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No, this title is based on multiple studies and MSM articles. It is not doom porn, FYI.
originally posted by: WolfBytes
Prison capital? only on ATS can we have a discussion as such. (Just more doom porn fyi)
originally posted by: Skid Mark
a reply to: jimmyx
It sounds like hell to me. I tend to stay away from large cities if I can.
I am calling NLBS on you.
Whereas a black man probably would have served time.
originally posted by: reldra
a reply to: Aazadan There are reasons to take a plea, both logical or personal. It is up to each individual defendant. I do agree that some public defenders push that too much, though.
originally posted by: theNLBS
Today's NLBS was inspired by the ridiculously over-the-top reaction of Louisiana law enforcement to an eight-grader throwing Skittles on a school bus. It didn't take long to discover that Louisiana has the highest incarceration rate in the nation, at nearly double the national average, and five-times that of Iran (per capita). It wasn't always this way. In fact, the incarceration rate has doubled since the 1990's when the Prison Industrial Complex became involved in for-profit prisons. But that's not the only reason. You'll be dismayed, shocked, angered, and maybe not all that surprised when you discover who is profiting from keeping as many people behind bars as possible.
Hint: It's not the state, or corporations, who are profiting the most from high incarceration rates.
Watch in HD on www.TheNLBS.com
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The history of slavery in the territory currently known as Louisiana did not begin after its settlement by Europeans, as Native Americans also reduced captured enemies to the status of slaves. Following Robert Cavelier de La Salle establishing the French claim to the territory, and the introduction of the name Louisiana, the first settlements in the southernmost portion of Louisiana (New France) were developed at present-day Biloxi, Mississippi (1699), Mobile, Alabama (1702), Natchitoches, Louisiana (1714), and New Orleans (1718), after which point slavery was established by Europeans. The institution was maintained by the Spanish (1763–1800) when the area was part of New Spain, by the French when they reacquired the colony (1800-1803), and by the United States, following the Louisiana Purchase of 1803. Due to its complex history, Louisiana has a very different pattern of slavery compared to the rest of the United States.
Chattel slavery was introduced by French colonists in Louisiana in 1706, when they made raids on the Chitimacha settlements. Thousands of indigenous people were killed, and the surviving women and children were taken as slaves. The enslavement of natives, including the Atakapa, Bayogoula, Natchez, Choctaw, Chickasaw, Taensa, and Alabamon peoples, would continue throughout the history of French rule. While Native American peoples had sometimes made slaves of enemies captured in war, they also tended to adopt them into their tribes and incorporate them among their people. The French introduced African chattel slaves to the territory in 1710, after capturing a number as plunder during the War of the Spanish Succession. Trying to develop the new territory, the French transported more than 2,000 Africans to New Orleans between 1717–1721, on at least eight ships. The death toll for African and native slaves was high, with scurvy and dysentery widespread because of poor nutrition and sanitation. Although sailors also suffered from scurvy, enslaved Africans were subject to more shipboard diseases owing to overcrowding.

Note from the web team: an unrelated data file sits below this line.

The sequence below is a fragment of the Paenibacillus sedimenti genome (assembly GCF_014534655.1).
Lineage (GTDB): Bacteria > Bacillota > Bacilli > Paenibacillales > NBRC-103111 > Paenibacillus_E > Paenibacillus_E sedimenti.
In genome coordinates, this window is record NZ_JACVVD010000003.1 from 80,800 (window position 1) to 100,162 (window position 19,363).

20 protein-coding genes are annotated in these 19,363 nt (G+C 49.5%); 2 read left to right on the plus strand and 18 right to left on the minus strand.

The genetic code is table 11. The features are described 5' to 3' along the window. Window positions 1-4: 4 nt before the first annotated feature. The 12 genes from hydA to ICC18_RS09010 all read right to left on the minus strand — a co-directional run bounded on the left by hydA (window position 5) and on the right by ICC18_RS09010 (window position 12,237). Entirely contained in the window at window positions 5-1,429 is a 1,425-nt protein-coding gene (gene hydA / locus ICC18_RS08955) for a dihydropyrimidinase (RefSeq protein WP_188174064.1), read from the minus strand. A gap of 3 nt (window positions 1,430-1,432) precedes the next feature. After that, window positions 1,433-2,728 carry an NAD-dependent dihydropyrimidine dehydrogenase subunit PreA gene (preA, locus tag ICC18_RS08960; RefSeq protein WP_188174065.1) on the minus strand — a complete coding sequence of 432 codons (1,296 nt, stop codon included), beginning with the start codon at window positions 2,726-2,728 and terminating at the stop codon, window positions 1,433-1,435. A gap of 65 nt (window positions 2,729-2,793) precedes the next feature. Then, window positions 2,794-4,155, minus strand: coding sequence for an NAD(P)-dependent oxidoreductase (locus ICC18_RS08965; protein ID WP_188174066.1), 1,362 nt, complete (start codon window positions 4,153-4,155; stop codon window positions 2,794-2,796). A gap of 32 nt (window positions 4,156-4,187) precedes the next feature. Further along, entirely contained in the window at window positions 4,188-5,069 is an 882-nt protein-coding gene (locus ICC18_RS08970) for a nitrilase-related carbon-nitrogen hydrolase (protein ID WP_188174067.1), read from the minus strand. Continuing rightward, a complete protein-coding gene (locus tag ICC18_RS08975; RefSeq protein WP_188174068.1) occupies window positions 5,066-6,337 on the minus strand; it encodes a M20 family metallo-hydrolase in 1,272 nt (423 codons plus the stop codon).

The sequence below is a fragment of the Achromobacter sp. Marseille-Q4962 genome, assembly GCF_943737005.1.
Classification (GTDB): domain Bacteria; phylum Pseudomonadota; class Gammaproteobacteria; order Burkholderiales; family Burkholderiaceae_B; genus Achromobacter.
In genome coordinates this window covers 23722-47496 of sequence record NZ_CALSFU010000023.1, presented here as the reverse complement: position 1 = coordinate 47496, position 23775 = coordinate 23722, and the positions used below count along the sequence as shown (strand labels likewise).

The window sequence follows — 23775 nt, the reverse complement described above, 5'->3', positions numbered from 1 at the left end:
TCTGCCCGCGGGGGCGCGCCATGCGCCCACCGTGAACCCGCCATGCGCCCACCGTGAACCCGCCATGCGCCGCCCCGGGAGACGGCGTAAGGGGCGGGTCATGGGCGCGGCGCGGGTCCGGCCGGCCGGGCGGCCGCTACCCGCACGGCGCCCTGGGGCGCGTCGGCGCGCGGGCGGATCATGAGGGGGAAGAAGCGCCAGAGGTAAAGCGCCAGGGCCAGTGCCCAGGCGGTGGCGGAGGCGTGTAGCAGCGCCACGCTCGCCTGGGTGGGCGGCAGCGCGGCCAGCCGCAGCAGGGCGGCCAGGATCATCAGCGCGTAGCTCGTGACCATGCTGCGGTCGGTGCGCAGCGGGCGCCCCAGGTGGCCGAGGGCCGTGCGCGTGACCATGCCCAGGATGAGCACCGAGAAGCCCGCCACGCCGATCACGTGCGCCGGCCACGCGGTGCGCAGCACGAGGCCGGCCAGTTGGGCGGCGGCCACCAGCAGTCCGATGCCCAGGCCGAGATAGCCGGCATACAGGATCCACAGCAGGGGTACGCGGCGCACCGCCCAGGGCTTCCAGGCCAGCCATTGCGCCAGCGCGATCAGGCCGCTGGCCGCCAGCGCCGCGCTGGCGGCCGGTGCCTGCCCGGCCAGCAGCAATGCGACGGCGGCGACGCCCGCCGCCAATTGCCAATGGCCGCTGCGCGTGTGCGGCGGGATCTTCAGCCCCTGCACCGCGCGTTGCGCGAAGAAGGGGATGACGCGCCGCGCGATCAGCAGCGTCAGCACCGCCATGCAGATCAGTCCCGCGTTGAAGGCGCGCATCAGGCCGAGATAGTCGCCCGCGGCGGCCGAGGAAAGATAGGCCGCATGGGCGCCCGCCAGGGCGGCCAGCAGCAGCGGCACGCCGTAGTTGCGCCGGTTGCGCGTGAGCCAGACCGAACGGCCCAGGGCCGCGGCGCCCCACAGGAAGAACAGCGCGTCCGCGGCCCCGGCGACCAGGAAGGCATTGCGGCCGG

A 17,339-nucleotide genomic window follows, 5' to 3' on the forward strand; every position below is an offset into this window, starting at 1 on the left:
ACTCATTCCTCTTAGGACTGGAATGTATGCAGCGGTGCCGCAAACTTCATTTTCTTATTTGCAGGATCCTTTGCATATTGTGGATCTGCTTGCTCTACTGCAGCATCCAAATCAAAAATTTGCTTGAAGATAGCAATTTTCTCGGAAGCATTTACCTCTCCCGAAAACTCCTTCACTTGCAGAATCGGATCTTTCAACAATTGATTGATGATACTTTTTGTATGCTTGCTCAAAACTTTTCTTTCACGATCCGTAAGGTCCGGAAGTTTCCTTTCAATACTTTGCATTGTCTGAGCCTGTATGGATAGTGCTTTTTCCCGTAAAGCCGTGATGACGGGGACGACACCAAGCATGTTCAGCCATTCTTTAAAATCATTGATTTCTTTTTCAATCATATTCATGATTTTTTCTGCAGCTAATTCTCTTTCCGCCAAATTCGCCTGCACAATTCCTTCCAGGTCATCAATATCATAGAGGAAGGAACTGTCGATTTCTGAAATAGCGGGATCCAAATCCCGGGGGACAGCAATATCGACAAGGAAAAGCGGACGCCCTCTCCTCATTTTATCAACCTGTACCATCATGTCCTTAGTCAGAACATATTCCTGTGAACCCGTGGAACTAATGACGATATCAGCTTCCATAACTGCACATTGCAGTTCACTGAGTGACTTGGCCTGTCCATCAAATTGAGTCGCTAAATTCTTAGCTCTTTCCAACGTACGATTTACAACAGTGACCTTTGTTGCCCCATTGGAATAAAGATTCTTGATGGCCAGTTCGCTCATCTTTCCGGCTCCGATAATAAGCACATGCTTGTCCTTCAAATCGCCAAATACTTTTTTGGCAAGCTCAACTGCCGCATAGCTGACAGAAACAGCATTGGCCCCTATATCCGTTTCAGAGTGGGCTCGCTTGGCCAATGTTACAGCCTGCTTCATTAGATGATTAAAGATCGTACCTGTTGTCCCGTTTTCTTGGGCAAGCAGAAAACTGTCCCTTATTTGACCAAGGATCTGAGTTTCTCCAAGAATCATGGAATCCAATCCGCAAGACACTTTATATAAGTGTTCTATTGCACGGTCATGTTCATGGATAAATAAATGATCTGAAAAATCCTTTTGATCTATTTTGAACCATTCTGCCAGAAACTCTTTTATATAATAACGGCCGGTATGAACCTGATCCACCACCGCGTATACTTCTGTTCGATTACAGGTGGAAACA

New York University, Cuny and Wesleyan activists aim to follow suit
Trustees: ‘This action occurs within larger discussion of mass incarceration’
Activists at a growing number of elite US universities hope their institutions will follow the lead of the Ivy League’s Columbia University by divesting from the private-sector prison industry and enshrining policies to avoid buying into the business in future.
Campaigners at Columbia, in New York, have called upon other colleges across the US and beyond to heed its example as it became the first university in the US to adopt an official policy to divest permanently from the for-profit prison business, in a trustee vote on Monday.
Students, faculty and alumni of neighboring New York University, and at Wesleyan University in Morristown, Connecticut, hailed Columbia’s move and vowed to follow suit.
Columbia had held investments in Corrections Corporation of America, a company specializing in contracts to run private prisons and detention centers in the US. And the institution had also held shares in the British security giant G4S, which runs private prisons in Britain and other countries and until recently had a contract via a US subsidiary to run the Guantánamo Bay facility in Cuba where terrorism suspects are held offshore without trial by the US government.
Campaigners objected to mass incarceration in the US, which is becoming a political hot topic in the 2016 presidential contest, and conditions behind bars. G4S has come in for repeated criticism about violence and drug abuse at its facilities.
Columbia University has become the first college in the United States to divest from private prison companies, following a student activist campaign.
The decision means the Ivy League school -- with boasts a roughly $9 billion endowment -- will sell its estimated 220,000 shares in G4S, the world's largest private security firm, as well its shares in the Corrections Corporation of America (CCA), the largest private prison company in the United states.